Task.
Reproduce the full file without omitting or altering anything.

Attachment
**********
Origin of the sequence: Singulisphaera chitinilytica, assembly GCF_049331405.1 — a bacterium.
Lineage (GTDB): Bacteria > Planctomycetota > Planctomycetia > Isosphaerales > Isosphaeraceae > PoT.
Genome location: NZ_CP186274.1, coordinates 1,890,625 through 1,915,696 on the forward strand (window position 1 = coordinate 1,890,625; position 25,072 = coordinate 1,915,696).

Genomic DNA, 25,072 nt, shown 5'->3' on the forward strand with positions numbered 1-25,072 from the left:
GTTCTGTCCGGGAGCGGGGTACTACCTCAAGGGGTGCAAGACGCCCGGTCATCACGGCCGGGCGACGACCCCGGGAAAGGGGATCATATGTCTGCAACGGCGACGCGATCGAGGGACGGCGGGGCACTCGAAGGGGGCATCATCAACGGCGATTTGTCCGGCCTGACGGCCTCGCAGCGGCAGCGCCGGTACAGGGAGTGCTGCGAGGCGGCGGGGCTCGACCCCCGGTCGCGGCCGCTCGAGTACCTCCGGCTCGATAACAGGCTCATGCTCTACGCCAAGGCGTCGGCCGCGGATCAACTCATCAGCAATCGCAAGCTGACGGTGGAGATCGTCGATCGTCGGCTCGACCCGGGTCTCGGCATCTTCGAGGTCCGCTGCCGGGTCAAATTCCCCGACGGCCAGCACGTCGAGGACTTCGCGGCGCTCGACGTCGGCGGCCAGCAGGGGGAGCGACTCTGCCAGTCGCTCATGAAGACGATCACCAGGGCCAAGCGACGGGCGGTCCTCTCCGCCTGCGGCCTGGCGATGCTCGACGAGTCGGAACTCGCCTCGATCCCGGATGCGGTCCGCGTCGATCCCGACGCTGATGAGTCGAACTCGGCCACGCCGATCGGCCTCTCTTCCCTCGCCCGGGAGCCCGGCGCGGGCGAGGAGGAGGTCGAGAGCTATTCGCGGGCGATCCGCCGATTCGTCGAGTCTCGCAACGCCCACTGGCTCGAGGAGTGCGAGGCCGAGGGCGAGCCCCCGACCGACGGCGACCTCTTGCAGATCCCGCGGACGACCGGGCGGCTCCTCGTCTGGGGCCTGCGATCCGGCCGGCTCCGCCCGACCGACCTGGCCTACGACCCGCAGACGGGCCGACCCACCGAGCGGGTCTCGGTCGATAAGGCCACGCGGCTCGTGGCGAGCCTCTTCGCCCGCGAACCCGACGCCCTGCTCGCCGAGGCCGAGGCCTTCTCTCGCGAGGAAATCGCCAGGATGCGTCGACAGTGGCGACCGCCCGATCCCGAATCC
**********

Origin of the sequence: Singulisphaera chitinilytica, assembly GCF_049331405.1 — a bacterium.
Lineage (GTDB): Bacteria > Planctomycetota > Planctomycetia > Isosphaerales > Isosphaeraceae > PoT.
Genome location: NZ_CP186274.1, coordinates 1,890,625 through 1,915,696 on the forward strand (window position 1 = coordinate 1,890,625; position 25,072 = coordinate 1,915,696).

Genomic DNA, 25,072 nt, shown 5'->3' on the forward strand with positions numbered 1-25,072 from the left:
GTTCTGTCCGGGAGCGGGGTACTACCTCAAGGGGTGCAAGACGCCCGGTCATCACGGCCGGGCGACGACCCCGGGAAAGGGGATCATATGTCTGCAACGGCGACGCGATCGAGGGACGGCGGGGCACTCGAAGGGGGCATCATCAACGGCGATTTGTCCGGCCTGACGGCCTCGCAGCGGCAGCGCCGGTACAGGGAGTGCTGCGAGGCGGCGGGGCTCGACCCCCGGTCGCGGCCGCTCGAGTACCTCCGGCTCGATAACAGGCTCATGCTCTACGCCAAGGCGTCGGCCGCGGATCAACTCATCAGCAATCGCAAGCTGACGGTGGAGATCGTCGATCGTCGGCTCGACCCGGGTCTCGGCATCTTCGAGGTCCGCTGCCGGGTCAAATTCCCCGACGGCCAGCACGTCGAGGACTTCGCGGCGCTCGACGTCGGCGGCCAGCAGGGGGAGCGACTCTGCCAGTCGCTCATGAAGACGATCACCAGGGCCAAGCGACGGGCGGTCCTCTCCGCCTGCGGCCTGGCGATGCTCGACGAGTCGGAACTCGCCTCGATCCCGGATGCGGTCCGCGTCGATCCCGACGCTGATGAGTCGAACTCGGCCACGCCGATCGGCCTCTCTTCCCTCGCCCGGGAGCCCGGCGCGGGCGAGGAGGAGGTCGAGAGCTATTCGCGGGCGATCCGCCGATTCGTCGAGTCTCGCAACGCCCACTGGCTCGAGGAGTGCGAGGCCGAGGGCGAGCCCCCGACCGACGGCGACCTCTTGCAGATCCCGCGGACGACCGGGCGGCTCCTCGTCTGGGGCCTGCGATCCGGCCGGCTCCGCCCGACCGACCTGGCCTACGACCCGCAGACGGGCCGACCCACCGAGCGGGTCTCGGTCGATAAGGCCACGCGGCTCGTGGCGAGCCTCTTCGCCCGCGAACCCGACGCCCTGCTCGCCGAGGCCGAGGCCTTCTCTCGCGAGGAAATCGCCAGGATGCGTCGACAGTGGCGACCGCCCGATCCCGAATCC